Hawks show mettle with Game 3 win


Staff Writer

After losses in the first two games of the Japan Series, Fukuoka Softbank Hawks captain Hiroki Kokubo told reporters, “we’re not dead yet.”

Kokubo was proven right when Hitoshi Tamura’s bat finally sprang back to life.

Tamura broke out of a postseason slump with a two-run home run, and Tadashi Settsu gave the Hawks a solid start on the mound in a 4-2 win over the Chunichi Dragons in Game 3 of the Japan Series on Tuesday at Nagoya Dome.

“It’s a relief to finally get a win, especially on the road,” Hawks manager Koji Akiyama said. “This gives us confidence we can win here, and I think the momentum has shifted to our side.”

The Dragons still lead the series 2-1. With Softbank’s win, the road team has won all three games.

“I don’t think we played badly tonight, and we still hold a two-games-to-one lead in the series,” Dragons manager Hiromitsu Ochiai said. “I’m not worried. We’re OK and we’ll be back tomorrow.”

Tamura was 3-for-4 with two RBIs after entering the contest with just three hits in the entire postseason.

“I felt really good tonight in the batter’s box, very comfortable,” Tamura said.

He recorded hits in his first three trips to the plate before striking out in his final at-bat.

“Today I just tried to set the table for the next batters,” Tamura said. “Everybody was moving well, that gives us momentum.”

Tamura wasn’t the only one who righted the ship. Catcher Toru Hosokawa was 3-for-4 with a solo homer, while Kokubo finished 2-for-4. Nobuhiro Matsuda only managed one hit, but it was an RBI single in the first that gave the Hawks an early lead.

Softbank ended the game with 12 hits after recording 12 over the first two games.

“We couldn’t come up with hits (in the first two games),” Kokubo said. “Honestly, I’m surprised. I think we surprised everyone.”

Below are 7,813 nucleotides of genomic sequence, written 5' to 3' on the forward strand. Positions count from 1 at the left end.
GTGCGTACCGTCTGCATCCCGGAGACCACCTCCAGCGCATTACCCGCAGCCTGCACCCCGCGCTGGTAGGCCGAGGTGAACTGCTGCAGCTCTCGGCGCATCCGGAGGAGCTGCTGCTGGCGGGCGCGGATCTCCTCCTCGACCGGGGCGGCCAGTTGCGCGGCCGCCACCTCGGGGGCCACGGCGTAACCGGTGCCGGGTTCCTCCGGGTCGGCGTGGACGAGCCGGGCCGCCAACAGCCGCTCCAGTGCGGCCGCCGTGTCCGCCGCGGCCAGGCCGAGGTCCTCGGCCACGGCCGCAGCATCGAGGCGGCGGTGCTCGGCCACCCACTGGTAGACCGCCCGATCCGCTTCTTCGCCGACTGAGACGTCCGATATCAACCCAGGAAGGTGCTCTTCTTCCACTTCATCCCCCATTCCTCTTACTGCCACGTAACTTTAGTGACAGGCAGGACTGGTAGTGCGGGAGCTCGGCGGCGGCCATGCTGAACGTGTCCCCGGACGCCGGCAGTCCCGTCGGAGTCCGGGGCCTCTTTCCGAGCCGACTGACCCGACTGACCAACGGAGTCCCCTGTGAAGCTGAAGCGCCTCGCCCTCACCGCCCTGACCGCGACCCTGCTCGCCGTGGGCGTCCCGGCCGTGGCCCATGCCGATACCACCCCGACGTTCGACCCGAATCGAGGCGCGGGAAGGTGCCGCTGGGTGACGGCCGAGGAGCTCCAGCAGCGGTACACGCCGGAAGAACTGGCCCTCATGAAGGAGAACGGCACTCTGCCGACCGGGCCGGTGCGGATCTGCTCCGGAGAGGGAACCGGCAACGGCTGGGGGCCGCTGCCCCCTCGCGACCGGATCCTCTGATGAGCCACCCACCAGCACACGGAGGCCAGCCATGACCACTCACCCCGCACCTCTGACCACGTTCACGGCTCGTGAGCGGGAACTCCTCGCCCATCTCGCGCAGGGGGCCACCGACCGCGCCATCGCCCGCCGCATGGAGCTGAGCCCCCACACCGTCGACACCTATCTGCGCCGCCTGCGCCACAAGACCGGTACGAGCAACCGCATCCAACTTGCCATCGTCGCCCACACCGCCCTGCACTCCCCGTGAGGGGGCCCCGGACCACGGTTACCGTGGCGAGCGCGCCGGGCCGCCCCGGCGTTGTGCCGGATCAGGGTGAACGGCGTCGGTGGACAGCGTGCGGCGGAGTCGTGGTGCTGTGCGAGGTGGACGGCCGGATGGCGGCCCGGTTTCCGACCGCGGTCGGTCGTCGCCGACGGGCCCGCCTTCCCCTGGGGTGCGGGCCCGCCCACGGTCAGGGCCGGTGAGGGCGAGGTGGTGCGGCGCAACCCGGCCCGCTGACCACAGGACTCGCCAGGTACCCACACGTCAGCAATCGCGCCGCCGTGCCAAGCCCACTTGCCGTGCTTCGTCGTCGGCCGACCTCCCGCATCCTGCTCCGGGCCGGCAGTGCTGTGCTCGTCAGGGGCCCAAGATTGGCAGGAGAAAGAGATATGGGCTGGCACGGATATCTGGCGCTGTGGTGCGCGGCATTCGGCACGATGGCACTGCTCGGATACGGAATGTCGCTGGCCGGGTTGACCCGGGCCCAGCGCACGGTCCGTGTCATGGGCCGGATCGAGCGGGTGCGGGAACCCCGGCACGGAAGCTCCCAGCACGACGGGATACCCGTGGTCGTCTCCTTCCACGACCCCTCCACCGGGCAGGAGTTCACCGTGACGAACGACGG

At the opposite end of the spectrum is Dragons catcher Motonobu Tanishige, who went 0-for-3 to fall to 0-for-30 this postseason. Hirokazu Ibata and Masahiro Araki drove in runs for the Dragons, who were held to four hits.

Chunichi had trouble mounting a sustained attack against Settsu, who threw seven innings of one-run ball for the win.

Settsu allowed four hits, struck out eight and walked two. He took a one-hitter into the sixth before giving up three consecutive hits, including Ibata’s RBI single.

“I knew if we didn’t win today, we would be in a pickle,” Settsu said. “So I just tried my best to keep us in the game and give us a chance to win.”

Relievers Takehito Kanazawa and Masahiko Morifuku combined to work the eighth, and Brian Falkenborg pitched a scoreless ninth for the save.

The Hawks’ normal closer, Takahiro Mahara, who gave up go-ahead runs in the 10th inning in each of the first two games, did not pitch.

Dragons starter Maximo Nelson took the loss, allowing three runs — two earned — on nine hits over 5⅔ innings. He struck out seven and walked one but struggled with control issues.

“My pitches didn’t run at all today,” Nelson said. “My control wasn’t good either. I entered the game with a mind-set to have a good performance, but it ended up being a regrettable outing.”

He issued a one-out walk to Yuichi Honda in the first, and later saw the inning extended by an error charged to third baseman Masahiko Morino. The mistake proved costly as Matsuda hit a two-out single to center that drove in Honda.

“It was a relief,” Matsuda said. “We wanted to get on the board first by any means.”

Softbank center fielder Yuya Hasegawa led off the fourth with an infield hit, and Tamura added to the lead with his homer to left.

“I wasn’t going to hesitate to swing if the pitch was hittable,” Tamura said. “The ball flew so well, it actually surprised me. I think it was a perfect shot.”

Chunichi pulled a run back on Ibata’s hit in the sixth, but Hosokawa went deep in the eighth to make the score 4-1.

An error on Hawks first baseman Kenji Akashi allowed Atsushi Fujii to reach third to lead off the bottom of the eighth. Araki drove him in with a sacrifice fly.

Game 4 is scheduled for Wednesday at Nagoya Dome.